A recent report from UnitedHealth comparing specialty drug spending in hospitals and independent physician offices fails to account for critical differences between these two settings while also ignoring the chief culprit in the growth in drug spending – the drug companies themselves.
Hospitals treat all who come to us, around-the-clock and regardless of ability to pay. Our doors are open during natural disasters and in tragic episodes of mass violence. Studies have shown that hospitals treat patients who are sicker, older, come from lower-income communities and are more likely to have been previously hospitalized than patients treated in independent physician offices. While UnitedHealth’s methodology is unclear, it does not appear that they accounted for these key differences in patient populations.
Other studies on the cost of administering specialty drugs have reached far different conclusions. Specific to the administration of chemotherapy, a study published in the American Journal of Managed Care found that after risk-adjusting for differences in Medicare populations treated by hospitals and physician offices, chemotherapy spending in hospitals was $2,451 lower per patient than at physician offices.
Another important factor that the report ignores is that moving administered specialty drugs outside of hospitals could result in significant patient safety issues. For example, there could be increased use of “brown bagging,” which occurs when a patient picks up a specialty medication from a pharmacy and then carries this medication to their physician’s office for administration, and “white bagging,” which is when a payer purchases drugs through a specialty pharmacy, which then ships the medication directly to the provider for administration. Both “white” and “brown bagging” can pose potentially significant risks to patients’ health and safety.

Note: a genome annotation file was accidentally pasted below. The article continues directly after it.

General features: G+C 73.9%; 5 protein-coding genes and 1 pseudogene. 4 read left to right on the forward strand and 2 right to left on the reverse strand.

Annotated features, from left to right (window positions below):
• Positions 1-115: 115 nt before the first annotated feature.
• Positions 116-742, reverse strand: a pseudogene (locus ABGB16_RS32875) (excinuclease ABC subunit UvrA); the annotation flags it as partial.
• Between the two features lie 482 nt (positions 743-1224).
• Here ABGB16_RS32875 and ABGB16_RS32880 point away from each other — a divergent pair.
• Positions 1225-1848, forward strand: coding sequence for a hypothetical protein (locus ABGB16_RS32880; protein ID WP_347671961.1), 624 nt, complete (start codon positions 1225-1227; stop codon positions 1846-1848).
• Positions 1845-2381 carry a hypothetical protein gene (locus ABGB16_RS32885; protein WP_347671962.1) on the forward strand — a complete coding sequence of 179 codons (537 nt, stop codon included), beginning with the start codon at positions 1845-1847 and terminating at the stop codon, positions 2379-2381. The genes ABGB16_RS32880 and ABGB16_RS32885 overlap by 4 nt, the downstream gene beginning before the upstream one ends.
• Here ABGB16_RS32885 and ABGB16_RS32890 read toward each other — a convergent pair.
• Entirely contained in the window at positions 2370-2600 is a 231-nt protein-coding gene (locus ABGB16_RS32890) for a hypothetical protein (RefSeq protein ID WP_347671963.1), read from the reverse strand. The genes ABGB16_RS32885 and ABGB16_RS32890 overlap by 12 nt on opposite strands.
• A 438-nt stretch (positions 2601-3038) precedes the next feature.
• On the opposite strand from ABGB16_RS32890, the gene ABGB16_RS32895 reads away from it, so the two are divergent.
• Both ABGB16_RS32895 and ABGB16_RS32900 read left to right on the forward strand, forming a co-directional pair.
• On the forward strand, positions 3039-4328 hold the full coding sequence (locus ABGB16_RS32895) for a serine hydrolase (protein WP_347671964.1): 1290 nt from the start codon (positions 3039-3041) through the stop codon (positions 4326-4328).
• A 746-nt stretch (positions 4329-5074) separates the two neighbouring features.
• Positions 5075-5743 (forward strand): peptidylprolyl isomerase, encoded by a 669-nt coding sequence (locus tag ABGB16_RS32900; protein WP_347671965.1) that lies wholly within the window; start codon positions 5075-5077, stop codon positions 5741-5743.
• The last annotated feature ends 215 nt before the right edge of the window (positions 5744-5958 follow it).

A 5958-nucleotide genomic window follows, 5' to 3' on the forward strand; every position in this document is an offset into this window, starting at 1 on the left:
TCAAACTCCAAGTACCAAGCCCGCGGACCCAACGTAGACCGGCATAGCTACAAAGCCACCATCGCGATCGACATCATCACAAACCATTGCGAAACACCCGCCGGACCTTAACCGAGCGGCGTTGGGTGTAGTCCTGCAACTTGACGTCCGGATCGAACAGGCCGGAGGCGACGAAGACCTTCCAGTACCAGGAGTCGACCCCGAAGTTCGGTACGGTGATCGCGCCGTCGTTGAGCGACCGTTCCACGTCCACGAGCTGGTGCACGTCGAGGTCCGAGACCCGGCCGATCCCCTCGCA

In addition, many specialty drugs require drug compounding, which can only be done at hospitals that have the necessary equipment to do so safely and accurately. The administration of specialty drugs can also often require special handling beyond compounding, which can only be done by licensed staff who are far more likely to be found in a hospital.
The reality is that spending on specialty drugs is driven by high and growing list prices set by drug companies, not hospitals. A Kaiser Family Foundation report from earlier this year shows that among the most commonly used specialty drugs, prices for branded drugs have risen by 57% since 2017. A 2019 Health Affairs study looking at pricing data for outpatient drugs between 2008 and 2016 found that annually, for “oral and injectable specialty drugs, drug costs increased 20.6% and 12.5%, respectively, with 71.1 percent and 52.4 percent of these increases attributable to new drugs.” And, a March article in the Specialty Pharmacy Times says “although all of these specialty medications have changed the treatment paradigm in their respective disease states, the cost of these medications is certainly pushing the boundaries of the U.S. health care system.”
Instead of blaming hospitals, the authors of this report should instead keep their attention focused on drug companies who introduce specialty drugs at skyrocketing prices that continue to drive the growth in specialty drug spending.